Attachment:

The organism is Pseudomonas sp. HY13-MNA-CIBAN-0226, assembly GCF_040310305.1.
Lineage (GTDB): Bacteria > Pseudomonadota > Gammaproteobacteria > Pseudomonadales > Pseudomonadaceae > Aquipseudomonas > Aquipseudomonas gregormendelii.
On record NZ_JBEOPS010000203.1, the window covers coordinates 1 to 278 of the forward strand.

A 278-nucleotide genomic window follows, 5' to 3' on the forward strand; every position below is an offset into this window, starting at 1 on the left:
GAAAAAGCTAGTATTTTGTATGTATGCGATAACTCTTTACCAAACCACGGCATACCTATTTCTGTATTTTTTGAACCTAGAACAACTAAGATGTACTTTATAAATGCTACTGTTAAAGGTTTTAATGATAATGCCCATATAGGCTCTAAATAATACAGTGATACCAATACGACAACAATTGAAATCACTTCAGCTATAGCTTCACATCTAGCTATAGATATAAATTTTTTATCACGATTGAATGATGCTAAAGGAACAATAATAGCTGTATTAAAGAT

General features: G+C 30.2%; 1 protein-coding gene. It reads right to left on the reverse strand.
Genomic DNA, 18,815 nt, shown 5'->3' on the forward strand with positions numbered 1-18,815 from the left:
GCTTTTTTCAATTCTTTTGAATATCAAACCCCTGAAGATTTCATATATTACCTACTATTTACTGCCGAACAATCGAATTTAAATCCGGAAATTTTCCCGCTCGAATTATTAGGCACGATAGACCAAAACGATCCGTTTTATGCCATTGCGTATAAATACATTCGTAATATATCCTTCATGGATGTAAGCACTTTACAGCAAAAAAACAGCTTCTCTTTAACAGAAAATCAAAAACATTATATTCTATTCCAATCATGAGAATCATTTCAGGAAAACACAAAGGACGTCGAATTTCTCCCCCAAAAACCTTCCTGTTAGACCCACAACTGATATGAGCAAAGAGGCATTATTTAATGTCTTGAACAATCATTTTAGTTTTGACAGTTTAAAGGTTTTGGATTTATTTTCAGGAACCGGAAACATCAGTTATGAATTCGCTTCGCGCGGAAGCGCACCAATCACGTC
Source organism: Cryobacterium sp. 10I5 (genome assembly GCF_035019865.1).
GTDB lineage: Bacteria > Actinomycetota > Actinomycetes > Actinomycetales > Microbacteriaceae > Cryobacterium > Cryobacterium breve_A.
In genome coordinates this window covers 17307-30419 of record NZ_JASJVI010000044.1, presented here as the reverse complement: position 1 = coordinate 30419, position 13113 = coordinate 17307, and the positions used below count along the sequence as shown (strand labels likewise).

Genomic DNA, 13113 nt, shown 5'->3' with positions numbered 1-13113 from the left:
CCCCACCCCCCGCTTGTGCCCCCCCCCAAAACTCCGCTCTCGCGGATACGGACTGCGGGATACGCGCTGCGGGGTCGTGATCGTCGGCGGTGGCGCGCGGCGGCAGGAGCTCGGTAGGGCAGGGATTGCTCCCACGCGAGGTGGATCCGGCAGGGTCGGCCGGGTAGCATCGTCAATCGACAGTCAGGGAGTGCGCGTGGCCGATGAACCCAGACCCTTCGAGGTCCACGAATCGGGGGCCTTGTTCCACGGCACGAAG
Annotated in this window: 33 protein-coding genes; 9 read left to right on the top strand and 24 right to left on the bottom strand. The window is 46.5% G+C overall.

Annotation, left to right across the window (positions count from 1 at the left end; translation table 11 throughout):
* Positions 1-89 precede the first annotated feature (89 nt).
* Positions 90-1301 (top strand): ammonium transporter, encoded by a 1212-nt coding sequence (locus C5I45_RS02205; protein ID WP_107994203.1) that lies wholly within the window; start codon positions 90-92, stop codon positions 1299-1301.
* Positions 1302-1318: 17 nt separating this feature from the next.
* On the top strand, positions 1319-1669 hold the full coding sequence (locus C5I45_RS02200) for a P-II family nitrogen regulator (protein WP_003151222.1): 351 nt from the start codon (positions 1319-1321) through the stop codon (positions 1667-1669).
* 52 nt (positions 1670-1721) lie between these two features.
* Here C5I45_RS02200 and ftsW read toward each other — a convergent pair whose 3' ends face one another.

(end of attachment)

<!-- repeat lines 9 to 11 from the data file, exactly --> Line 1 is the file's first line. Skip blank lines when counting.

Source organism: Cryobacterium sp. 10I5 (genome assembly GCF_035019865.1).
GTDB lineage: Bacteria > Actinomycetota > Actinomycetes > Actinomycetales > Microbacteriaceae > Cryobacterium > Cryobacterium breve_A.
In genome coordinates this window covers 17307-30419 of record NZ_JASJVI010000044.1, presented here as the reverse complement: position 1 = coordinate 30419, position 13113 = coordinate 17307, and the positions used below count along the sequence as shown (strand labels likewise).